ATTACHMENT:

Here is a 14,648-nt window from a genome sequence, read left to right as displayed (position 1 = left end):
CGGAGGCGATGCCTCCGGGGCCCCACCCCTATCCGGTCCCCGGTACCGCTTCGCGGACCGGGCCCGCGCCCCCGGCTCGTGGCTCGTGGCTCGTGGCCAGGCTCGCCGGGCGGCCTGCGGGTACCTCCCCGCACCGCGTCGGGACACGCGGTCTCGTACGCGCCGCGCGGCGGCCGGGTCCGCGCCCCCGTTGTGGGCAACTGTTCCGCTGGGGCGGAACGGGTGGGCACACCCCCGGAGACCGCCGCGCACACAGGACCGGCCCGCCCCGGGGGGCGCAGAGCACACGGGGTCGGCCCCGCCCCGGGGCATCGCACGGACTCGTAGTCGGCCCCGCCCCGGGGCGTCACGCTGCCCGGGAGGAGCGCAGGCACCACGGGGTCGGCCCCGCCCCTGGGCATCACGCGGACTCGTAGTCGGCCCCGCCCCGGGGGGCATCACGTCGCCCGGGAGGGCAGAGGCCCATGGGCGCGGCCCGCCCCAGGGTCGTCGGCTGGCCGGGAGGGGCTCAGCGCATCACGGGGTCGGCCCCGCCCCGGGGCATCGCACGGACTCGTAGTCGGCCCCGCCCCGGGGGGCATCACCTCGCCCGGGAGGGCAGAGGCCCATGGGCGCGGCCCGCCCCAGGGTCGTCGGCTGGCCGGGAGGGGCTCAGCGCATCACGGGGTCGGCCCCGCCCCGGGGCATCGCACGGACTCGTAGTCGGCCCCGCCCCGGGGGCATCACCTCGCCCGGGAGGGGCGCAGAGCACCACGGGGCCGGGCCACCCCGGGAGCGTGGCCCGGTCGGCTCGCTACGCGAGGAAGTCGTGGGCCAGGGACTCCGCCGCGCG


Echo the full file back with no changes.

Here is a 14,648-nt window from a genome sequence, read left to right as displayed (position 1 = left end):
CGGAGGCGATGCCTCCGGGGCCCCACCCCTATCCGGTCCCCGGTACCGCTTCGCGGACCGGGCCCGCGCCCCCGGCTCGTGGCTCGTGGCTCGTGGCCAGGCTCGCCGGGCGGCCTGCGGGTACCTCCCCGCACCGCGTCGGGACACGCGGTCTCGTACGCGCCGCGCGGCGGCCGGGTCCGCGCCCCCGTTGTGGGCAACTGTTCCGCTGGGGCGGAACGGGTGGGCACACCCCCGGAGACCGCCGCGCACACAGGACCGGCCCGCCCCGGGGGGCGCAGAGCACACGGGGTCGGCCCCGCCCCGGGGCATCGCACGGACTCGTAGTCGGCCCCGCCCCGGGGCGTCACGCTGCCCGGGAGGAGCGCAGGCACCACGGGGTCGGCCCCGCCCCTGGGCATCACGCGGACTCGTAGTCGGCCCCGCCCCGGGGGGCATCACGTCGCCCGGGAGGGCAGAGGCCCATGGGCGCGGCCCGCCCCAGGGTCGTCGGCTGGCCGGGAGGGGCTCAGCGCATCACGGGGTCGGCCCCGCCCCGGGGCATCGCACGGACTCGTAGTCGGCCCCGCCCCGGGGGGCATCACCTCGCCCGGGAGGGCAGAGGCCCATGGGCGCGGCCCGCCCCAGGGTCGTCGGCTGGCCGGGAGGGGCTCAGCGCATCACGGGGTCGGCCCCGCCCCGGGGCATCGCACGGACTCGTAGTCGGCCCCGCCCCGGGGGCATCACCTCGCCCGGGAGGGGCGCAGAGCACCACGGGGCCGGGCCACCCCGGGAGCGTGGCCCGGTCGGCTCGCTACGCGAGGAAGTCGTGGGCCAGGGACTCCGCCGCGCG